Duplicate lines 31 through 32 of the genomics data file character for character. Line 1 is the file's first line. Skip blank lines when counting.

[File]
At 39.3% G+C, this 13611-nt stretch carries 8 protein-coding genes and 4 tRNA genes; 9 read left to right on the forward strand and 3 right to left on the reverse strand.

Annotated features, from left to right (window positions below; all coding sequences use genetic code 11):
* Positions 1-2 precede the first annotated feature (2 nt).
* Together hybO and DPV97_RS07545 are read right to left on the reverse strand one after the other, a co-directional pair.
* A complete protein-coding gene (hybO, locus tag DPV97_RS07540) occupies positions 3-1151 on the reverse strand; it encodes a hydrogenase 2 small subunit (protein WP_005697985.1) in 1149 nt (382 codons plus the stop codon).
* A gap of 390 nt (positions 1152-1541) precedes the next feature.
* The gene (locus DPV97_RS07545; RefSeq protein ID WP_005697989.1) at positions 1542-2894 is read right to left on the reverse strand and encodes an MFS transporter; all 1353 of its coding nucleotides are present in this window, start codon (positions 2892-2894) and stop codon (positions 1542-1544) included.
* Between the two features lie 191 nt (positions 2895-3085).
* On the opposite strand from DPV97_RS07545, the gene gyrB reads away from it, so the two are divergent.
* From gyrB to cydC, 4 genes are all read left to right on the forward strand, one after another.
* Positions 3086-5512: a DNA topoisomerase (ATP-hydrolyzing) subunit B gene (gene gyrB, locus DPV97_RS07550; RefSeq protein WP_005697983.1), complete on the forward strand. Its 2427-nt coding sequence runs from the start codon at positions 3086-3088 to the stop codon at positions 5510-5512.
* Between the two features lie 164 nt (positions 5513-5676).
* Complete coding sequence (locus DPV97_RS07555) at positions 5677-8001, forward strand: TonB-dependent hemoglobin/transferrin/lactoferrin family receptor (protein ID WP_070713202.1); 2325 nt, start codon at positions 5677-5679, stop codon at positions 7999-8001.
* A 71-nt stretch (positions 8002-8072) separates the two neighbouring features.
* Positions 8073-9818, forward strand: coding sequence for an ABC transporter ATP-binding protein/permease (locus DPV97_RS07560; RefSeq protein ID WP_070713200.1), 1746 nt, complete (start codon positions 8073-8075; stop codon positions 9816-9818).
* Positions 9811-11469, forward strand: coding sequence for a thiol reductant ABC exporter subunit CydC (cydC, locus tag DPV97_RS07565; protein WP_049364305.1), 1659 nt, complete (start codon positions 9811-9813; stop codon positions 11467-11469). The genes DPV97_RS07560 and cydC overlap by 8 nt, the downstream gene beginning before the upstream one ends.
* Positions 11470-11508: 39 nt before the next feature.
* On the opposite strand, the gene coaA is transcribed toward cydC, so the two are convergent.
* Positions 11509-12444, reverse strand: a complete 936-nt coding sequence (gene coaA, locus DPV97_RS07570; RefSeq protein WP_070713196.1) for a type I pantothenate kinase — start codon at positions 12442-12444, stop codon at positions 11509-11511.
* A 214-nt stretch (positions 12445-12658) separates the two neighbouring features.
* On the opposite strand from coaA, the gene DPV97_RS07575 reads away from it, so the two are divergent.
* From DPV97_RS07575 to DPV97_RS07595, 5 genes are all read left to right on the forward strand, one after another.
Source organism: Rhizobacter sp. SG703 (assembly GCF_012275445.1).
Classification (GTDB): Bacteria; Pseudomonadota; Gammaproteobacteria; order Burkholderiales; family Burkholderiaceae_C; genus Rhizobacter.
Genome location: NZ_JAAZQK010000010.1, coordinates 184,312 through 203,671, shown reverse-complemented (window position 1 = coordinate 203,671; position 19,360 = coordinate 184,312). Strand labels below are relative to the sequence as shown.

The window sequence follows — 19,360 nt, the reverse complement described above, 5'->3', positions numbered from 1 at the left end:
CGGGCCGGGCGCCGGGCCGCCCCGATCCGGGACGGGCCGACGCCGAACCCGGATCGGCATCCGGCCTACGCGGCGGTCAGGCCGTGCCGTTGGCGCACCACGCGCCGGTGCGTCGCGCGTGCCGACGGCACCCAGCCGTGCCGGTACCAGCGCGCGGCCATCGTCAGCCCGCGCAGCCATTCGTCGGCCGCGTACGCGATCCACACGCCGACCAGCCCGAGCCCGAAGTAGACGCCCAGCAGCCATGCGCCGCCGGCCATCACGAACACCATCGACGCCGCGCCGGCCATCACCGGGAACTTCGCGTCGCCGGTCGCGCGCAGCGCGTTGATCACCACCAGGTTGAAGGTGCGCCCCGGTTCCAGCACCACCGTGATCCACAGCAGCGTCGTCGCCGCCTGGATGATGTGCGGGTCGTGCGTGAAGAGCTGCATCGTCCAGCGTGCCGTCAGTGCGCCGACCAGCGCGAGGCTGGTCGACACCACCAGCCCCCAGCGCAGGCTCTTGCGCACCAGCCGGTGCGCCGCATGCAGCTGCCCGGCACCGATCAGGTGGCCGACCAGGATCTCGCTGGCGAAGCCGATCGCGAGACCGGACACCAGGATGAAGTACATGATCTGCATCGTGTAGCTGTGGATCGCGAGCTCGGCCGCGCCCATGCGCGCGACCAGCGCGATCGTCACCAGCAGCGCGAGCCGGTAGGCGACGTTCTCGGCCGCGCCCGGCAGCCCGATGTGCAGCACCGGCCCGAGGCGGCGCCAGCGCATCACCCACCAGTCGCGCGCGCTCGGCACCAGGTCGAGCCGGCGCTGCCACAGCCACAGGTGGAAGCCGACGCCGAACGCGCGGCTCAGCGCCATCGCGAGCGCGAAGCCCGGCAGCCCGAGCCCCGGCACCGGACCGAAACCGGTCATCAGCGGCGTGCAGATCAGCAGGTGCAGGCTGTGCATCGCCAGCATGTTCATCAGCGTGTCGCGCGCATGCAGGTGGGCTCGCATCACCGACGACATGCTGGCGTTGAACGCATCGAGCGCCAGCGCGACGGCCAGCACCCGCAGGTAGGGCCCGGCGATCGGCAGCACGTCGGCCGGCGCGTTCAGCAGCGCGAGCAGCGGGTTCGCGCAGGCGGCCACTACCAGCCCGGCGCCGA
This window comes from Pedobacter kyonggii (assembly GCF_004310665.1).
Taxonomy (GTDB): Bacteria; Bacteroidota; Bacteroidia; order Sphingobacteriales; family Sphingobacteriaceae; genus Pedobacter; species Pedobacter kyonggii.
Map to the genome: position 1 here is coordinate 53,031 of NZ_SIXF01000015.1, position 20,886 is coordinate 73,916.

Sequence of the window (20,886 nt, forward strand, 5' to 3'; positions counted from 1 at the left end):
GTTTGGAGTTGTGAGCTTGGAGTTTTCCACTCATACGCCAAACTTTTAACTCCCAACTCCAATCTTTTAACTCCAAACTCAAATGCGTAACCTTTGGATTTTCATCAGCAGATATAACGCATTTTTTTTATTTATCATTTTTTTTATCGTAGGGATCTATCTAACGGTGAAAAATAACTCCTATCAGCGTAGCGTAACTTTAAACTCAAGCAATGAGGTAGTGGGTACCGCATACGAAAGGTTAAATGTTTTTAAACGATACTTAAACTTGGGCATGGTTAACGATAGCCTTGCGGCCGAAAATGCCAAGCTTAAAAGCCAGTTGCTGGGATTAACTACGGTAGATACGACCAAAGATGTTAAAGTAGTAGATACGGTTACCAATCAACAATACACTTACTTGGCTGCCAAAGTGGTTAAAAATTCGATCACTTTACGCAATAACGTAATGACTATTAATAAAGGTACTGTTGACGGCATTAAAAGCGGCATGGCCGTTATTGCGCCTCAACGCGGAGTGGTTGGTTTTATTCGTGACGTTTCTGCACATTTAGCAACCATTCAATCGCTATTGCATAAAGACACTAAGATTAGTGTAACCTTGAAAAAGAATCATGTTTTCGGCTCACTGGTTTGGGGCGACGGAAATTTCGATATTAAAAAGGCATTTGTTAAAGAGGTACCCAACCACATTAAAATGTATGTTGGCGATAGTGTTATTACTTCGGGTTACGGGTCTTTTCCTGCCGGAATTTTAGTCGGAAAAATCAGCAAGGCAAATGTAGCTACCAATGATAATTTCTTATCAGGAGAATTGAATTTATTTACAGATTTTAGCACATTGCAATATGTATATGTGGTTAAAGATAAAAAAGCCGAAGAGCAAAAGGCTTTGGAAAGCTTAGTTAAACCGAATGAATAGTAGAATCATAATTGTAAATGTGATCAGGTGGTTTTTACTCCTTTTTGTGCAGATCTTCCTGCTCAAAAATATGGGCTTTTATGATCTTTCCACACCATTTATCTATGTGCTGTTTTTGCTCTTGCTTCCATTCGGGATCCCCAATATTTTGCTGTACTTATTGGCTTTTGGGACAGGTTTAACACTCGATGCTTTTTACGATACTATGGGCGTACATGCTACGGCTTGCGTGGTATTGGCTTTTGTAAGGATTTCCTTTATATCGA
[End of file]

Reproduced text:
Sequence of the window (20,886 nt, forward strand, 5' to 3'; positions counted from 1 at the left end):
GTTTGGAGTTGTGAGCTTGGAGTTTTCCACTCATACGCCAAACTTTTAACTCCCAACTCCAATCTTTTAACTCCAAACTCAAATGCGTAACCTTTGGATTTTCATCAGCAGATATAACGCATTTTTTTTATTTATCATTTTTTTTATCGTAGGGATCTATCTAACGGTGAAAAATAACTCCTATCAGCGTAGCGTAACTTTAAACTCAAGCAATGAGGTAGTGGGTACCGCATACGAAAGGTTAAATGTTTTTAAACGATACTTAAACTTGGGCATGGTTAACGATAGCCTTGCGGCCGAAAATGCCAAGCTTAAAAGCCAGTTGCTGGGATTAACTACGGTAGATACGACCAAAGATGTTAAAGTAGTAGATACGGTTACCAATCAACAATACACTTACTTGGCTGCCAAAGTGGTTAAAAATTCGATCACTTTACGCAATAACGTAATGACTATTAATAAAGGTACTGTTGACGGCATTAAAAGCGGCATGGCCGTTATTGCGCCTCAACGCGGAGTGGTTGGTTTTATTCGTGACGTTTCTGCACATTTAGCAACCATTCAATCGCTATTGCATAAAGACACTAAGATTAGTGTAACCTTGAAAAAGAATCATGTTTTCGGCTCACTGGTTTGGGGCGACGGAAATTTCGATATTAAAAAGGCATTTGTTAAAGAGGTACCCAACCACATTAAAATGTATGTTGGCGATAGTGTTATTACTTCGGGTTACGGGTCTTTTCCTGCCGGAATTTTAGTCGGAAAAATCAGCAAGGCAAATGTAGCTACCAATGATAATTTCTTATCAGGAGAATTGAATTTATTTACAGATTTTAGCACATTGCAATATGTATATGTGGTTAAAGATAAAAAAGCCGAAGAGCAAAAGGCTTTGGAAAGCTTAGTTAAACCGAATGAATAGTAGAATCATAATTGTAAATGTGATCAGGTGGTTTTTACTCCTTTTTGTGCAGATCTTCCTGCTCAAAAATATGGGCTTTTATGATCTTTCCACACCATTTATCTATGTGCTGTTTTTGCTCTTGCTTCCATTCGGGATCCCCAATATTTTGCTGTACTTATTGGCTTTTGGGACAGGTTTAACACTCGATGCTTTTTACGATACTATGGGCGTACATGCTACGGCTTGCGTGGTATTGGCTTTTGTAAGGATTTCCTTTATATCGA